The NCAA throws in the towel on use of a standard form.
Athletes who signed the release had granted permission for the NCAA or an associated third party, such as a school or conference, to use his or her name or picture to promote NCAA championships or other events without being compensated. The NCAA’s removal of that component from what is known as the Student-Athlete Statement, which includes a series of other releases on disclosure of personal information and eligibility, is yet another indication that the NCAA is trying to distance itself from legal entanglements that have arisen as a result of growing questions about who owns college athletes’ names and likenesses.
NCAA spokesperson Stacey Osburn was not immediately available for comment.
That last sentence tells you all you need to know. (It probably needs to become a Lexicon entry.)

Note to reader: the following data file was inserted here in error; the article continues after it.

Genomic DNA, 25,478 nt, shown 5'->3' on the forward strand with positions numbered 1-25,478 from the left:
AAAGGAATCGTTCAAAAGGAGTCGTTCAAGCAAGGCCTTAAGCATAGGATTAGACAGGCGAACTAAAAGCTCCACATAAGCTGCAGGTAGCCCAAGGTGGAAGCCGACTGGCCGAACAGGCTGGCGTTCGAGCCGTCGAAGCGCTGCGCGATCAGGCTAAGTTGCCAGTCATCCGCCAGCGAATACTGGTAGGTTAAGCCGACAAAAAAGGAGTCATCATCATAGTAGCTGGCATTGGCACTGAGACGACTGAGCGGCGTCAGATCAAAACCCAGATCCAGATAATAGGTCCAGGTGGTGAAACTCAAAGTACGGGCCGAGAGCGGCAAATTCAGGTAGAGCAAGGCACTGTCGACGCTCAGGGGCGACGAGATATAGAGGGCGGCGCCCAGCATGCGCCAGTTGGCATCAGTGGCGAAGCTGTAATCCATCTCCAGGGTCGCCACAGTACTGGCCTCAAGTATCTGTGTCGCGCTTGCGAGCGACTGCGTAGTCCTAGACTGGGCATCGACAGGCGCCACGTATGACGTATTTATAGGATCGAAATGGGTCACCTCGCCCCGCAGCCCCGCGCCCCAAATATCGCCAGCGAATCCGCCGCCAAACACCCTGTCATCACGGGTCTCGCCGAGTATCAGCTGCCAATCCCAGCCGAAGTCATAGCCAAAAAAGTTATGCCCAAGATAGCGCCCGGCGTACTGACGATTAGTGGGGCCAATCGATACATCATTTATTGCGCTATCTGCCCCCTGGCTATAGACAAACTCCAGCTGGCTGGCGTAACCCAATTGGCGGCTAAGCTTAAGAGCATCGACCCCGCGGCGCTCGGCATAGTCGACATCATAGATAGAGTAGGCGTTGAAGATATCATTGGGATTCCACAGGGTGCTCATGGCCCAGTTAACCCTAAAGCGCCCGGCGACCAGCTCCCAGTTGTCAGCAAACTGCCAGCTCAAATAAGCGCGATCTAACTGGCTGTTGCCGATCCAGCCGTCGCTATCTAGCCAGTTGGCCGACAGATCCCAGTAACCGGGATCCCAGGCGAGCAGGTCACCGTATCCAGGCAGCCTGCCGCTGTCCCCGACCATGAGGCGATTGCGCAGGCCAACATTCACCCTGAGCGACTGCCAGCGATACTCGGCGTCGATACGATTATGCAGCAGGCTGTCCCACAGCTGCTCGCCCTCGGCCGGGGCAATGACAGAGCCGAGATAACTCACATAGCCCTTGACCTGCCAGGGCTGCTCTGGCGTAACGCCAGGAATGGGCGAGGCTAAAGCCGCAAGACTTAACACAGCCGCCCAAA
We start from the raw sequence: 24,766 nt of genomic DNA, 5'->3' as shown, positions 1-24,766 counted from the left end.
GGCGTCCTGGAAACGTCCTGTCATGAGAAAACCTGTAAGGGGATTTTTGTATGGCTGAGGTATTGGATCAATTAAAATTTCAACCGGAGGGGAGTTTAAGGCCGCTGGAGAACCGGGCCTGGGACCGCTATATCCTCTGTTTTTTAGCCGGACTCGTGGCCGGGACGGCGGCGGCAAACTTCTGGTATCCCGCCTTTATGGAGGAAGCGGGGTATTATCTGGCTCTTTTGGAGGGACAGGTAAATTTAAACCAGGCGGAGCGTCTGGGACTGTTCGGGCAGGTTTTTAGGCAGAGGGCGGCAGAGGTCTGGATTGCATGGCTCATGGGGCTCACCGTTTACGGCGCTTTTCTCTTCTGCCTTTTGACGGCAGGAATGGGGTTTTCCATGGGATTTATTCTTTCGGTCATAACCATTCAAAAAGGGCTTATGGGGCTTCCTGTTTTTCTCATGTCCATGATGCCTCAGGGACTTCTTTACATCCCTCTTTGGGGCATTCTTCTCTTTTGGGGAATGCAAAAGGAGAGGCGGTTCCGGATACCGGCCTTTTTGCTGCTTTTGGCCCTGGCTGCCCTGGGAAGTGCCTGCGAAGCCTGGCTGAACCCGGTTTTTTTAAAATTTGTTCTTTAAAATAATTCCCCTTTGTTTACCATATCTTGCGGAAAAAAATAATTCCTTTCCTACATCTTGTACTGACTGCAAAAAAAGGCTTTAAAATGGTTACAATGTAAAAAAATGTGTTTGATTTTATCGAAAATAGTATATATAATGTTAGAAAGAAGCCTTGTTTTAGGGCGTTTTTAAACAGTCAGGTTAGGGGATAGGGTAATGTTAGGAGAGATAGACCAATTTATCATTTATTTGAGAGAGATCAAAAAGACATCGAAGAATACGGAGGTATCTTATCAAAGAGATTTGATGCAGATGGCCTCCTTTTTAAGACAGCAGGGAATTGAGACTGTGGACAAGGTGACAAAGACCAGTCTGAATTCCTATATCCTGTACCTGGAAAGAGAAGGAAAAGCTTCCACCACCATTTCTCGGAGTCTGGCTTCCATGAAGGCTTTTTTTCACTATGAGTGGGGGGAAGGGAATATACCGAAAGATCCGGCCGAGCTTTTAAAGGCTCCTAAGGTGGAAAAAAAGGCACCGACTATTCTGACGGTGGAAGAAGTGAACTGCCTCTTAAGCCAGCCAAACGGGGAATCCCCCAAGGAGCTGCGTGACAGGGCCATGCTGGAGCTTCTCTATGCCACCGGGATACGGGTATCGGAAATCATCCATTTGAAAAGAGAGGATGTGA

7 responses to “Another O’Bannon retreat”
“NCAA spokesperson Stacey Osburn was not immediately available for comment.”
And because it’s always Friday afternoon somewhere, Stacey’s hologram likeness had also left the building but in her place the hologram likeness of Elvis commented that he was all shook up
The NCAA is great at closing barn doors once all the horses are out. Some lawyer just openly wept.
Hemorrhaging ground here…
Not really topical to the post, but just wanted to say “Welcome back, and get rested, recovered and ready for the season.”
Good Gig, getting paid for not being available.
Welcome Back Bluto.
“No comment,” is a loud statement.
So is the NCAA really going to attempt to promote march madness without images of players?